Will Animal-Themed Carousels Change With the Times?

Published by Danny Prater.
2 min read

Today, PETA sent a letter to Aaron Landrum, president and CEO of Chance Rides, the largest manufacturer of amusement rides in the country, asking that the company end the production and sale of animal-themed carousels that normalize the use of animals as conveyances and amusements and instead produce carousel figures in the shape of cars, airplanes, spaceships, bulldozers, and other vehicles or more whimsical designs, like shooting stars, rainbows, or brooms.

horse head on a carousel© iStock.com/PhotoTalk

Animals used for rides and other forms of entertainment—including camels, horses, elephants, and dolphins—are often beaten into submission, deprived of everything that’s natural and important to them, and even slaughtered once their bodies wear out. Public opinion has turned against such acts of human domination over other species.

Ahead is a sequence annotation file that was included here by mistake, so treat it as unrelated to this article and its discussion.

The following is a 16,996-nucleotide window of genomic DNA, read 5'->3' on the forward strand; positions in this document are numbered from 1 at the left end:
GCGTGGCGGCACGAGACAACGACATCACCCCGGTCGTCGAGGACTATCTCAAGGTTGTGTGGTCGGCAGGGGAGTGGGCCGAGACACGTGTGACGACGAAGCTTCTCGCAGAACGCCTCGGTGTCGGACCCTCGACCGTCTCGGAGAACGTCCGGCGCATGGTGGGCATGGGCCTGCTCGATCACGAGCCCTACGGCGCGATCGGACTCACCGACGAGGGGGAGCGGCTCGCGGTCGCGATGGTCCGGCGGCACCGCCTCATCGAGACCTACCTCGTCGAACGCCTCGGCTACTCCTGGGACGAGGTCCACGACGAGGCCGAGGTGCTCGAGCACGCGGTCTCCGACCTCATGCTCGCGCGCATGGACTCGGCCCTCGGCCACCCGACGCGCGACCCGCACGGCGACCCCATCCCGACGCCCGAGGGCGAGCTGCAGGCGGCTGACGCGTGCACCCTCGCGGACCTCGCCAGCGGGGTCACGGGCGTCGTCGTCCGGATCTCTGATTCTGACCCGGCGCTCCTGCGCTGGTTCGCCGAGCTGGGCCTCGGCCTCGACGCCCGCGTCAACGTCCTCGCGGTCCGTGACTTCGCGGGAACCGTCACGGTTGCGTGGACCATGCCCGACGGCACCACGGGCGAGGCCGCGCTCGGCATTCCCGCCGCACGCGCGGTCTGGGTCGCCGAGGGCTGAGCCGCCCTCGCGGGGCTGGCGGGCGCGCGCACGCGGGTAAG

Children learn through play, and teaching them to have respect and compassion for all living, feeling beings can help create a more just and merciful world.

PETA urges Chance Rides and all other carousel manufacturers to hit the brakes on old-fashioned animal-themed rides and embrace designs that engage children’s imagination and showcase human talent.

If Chance Rides makes the switch, it would join a growing list of compassionate companies—including Nabisco, Trader Joe’s, and Dukal Corporation—that have successfully updated their designs to reflect society’s changing perceptions of our relationships with others on the planet.

two horses pose for a picture

PETA—whose motto reads, in part, that “animals are not ours to use for entertainment or abuse in any other way”—points out that Every Animal Is Someone and offers free Empathy Kits for people who need a lesson in kindness.

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 Ingrid E. Newkirk

“Almost all of us grew up eating meat, wearing leather, and going to circuses and zoos. We never considered the impact of these actions on the animals involved. For whatever reason, you are now asking the question: Why should animals have rights?” READ MORE

— Ingrid E. Newkirk, PETA President and co-author of Animalkind

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